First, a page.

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Saturday, November 20, 2010

An Immodest Proposal

When the city of Albany announced it would eliminate its annual budget of $350,000 for local arts funding, I sighed - and then got busy soliciting donations for my favorite ex-beneficiaries of the city's largesse. And when the New York State Museum announced it would be closed on Sundays beginning at the first of the year, I thought, "That sucks, but it was great while it lasted."

These cuts are the inevitable result of an economy in a tailspin and a culture that has always undervalued the arts and education. Yet I see hope, and it is exemplified by an existing community-based organization that is thriving right in front of our eyes: The Albany Public Library.

Funded as an independent tax district that the voters approved in a special referendum, the library system has blossomed all over the city with new and renovated branches that look beautiful and are always buzzing with activity. They are inviting, well stocked, high-tech, low-carbon edifices to the fact that Albanians DO care about culture and education, and are willing to pay to make it available to all citizens.

Why can't we do the same for Albany arts funding? The city has about 90,000 residents, which translates to about 35,000 households - so, for just $10 per household, that $350,000 can be replaced. I'm not sure how it's done (Dennis, Elissa, Holly - any advice?), but I think it's worth a try.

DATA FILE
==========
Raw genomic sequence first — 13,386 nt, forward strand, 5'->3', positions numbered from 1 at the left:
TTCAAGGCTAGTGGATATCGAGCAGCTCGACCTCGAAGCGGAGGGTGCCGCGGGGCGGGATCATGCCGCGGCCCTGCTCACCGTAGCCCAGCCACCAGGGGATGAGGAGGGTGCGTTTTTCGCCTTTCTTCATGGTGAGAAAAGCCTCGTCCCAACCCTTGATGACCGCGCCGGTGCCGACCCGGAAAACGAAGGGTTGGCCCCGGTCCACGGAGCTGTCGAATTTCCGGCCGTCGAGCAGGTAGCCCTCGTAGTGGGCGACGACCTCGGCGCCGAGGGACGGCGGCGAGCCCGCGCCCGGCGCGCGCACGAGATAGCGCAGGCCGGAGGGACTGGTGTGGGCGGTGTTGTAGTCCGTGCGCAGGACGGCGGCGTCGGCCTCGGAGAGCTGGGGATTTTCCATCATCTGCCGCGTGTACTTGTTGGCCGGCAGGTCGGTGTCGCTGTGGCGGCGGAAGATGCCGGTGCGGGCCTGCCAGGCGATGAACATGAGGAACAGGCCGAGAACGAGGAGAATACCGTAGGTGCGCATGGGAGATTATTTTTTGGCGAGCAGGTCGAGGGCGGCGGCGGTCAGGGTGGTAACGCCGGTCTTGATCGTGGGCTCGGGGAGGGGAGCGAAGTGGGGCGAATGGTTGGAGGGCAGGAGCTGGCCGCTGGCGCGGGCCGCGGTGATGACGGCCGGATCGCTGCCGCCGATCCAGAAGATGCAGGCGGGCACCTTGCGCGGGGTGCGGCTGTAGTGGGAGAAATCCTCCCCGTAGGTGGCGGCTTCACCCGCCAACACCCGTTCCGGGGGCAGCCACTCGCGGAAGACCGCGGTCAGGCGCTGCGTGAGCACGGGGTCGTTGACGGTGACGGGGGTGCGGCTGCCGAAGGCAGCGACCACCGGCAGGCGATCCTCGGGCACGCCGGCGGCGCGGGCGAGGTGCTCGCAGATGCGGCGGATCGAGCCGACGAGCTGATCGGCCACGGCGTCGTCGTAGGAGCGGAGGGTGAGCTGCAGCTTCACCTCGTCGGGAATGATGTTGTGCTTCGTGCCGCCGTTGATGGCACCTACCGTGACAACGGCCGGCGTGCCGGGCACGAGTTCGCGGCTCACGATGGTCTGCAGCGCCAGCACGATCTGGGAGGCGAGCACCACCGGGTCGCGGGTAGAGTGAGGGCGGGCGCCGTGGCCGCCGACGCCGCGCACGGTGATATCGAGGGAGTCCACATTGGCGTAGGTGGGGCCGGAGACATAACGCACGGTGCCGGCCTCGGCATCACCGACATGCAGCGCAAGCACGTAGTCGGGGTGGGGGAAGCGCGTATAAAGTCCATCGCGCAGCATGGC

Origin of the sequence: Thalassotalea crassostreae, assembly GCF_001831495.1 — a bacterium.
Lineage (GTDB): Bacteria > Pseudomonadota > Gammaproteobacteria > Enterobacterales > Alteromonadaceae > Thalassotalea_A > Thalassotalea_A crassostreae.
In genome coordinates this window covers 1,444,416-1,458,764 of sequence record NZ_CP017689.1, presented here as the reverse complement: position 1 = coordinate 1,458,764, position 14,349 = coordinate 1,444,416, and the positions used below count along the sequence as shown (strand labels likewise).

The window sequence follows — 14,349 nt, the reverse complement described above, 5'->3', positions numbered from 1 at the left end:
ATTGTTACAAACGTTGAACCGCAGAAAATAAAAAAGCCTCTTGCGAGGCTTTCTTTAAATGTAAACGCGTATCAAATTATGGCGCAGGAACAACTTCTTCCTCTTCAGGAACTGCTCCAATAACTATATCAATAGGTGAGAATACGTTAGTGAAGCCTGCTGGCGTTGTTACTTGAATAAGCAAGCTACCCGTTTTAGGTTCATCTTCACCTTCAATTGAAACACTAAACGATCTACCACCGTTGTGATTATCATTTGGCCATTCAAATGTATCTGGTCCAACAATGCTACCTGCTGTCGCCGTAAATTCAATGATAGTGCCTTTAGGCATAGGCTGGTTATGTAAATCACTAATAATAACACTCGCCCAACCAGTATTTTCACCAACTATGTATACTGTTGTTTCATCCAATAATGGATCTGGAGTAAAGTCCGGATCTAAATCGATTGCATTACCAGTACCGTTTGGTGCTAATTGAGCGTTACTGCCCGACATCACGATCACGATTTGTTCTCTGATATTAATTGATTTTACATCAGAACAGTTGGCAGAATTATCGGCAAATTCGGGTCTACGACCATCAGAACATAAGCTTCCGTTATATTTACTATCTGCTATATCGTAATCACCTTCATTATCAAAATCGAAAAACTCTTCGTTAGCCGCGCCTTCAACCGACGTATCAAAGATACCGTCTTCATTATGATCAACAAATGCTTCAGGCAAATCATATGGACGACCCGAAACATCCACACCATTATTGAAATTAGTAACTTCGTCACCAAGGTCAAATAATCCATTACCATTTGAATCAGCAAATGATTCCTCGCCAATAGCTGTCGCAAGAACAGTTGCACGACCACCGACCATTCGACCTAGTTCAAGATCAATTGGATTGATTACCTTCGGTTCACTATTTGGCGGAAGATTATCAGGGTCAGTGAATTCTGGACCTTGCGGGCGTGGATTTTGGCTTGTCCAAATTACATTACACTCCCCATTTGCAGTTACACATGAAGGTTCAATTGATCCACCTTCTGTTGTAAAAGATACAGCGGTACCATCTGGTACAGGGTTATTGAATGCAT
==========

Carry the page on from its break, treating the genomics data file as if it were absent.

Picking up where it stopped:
The big question remains: Would the city's voters approve a new tax for the arts, just as they did for the library? If so, we would suddenly look like the most enlightened community in the U.S. And we could look forward to seeing some pretty spiffy new arts centers, too.

Let's do it.


Roger Owen Green said...

Interesting idea. Is there a legal precedent for that, as there is for the library? I have no idea. And, more importantly, would people support it? I know the library is cautious about raising its budget request, aware of the broader economic picture.

B said...

It's a neat concept. But libraries offer, on their face, more than just culture. Residents recognize the value of libraries as not only places to find books and movies (though free movie rentals probably go a long way toward convincing people to shell out for library funding) but also community centers, valuable resources for kids, hosts for events, etc. A new, clean, modern library adds value to a community, figuratively and literally.

Of course an arts center could offer much of that too, the center in Troy being a good example. But it's going to take a little more to convince people, I think. The moment you say "art" you will lose folks who believe that art is something they'll never understand.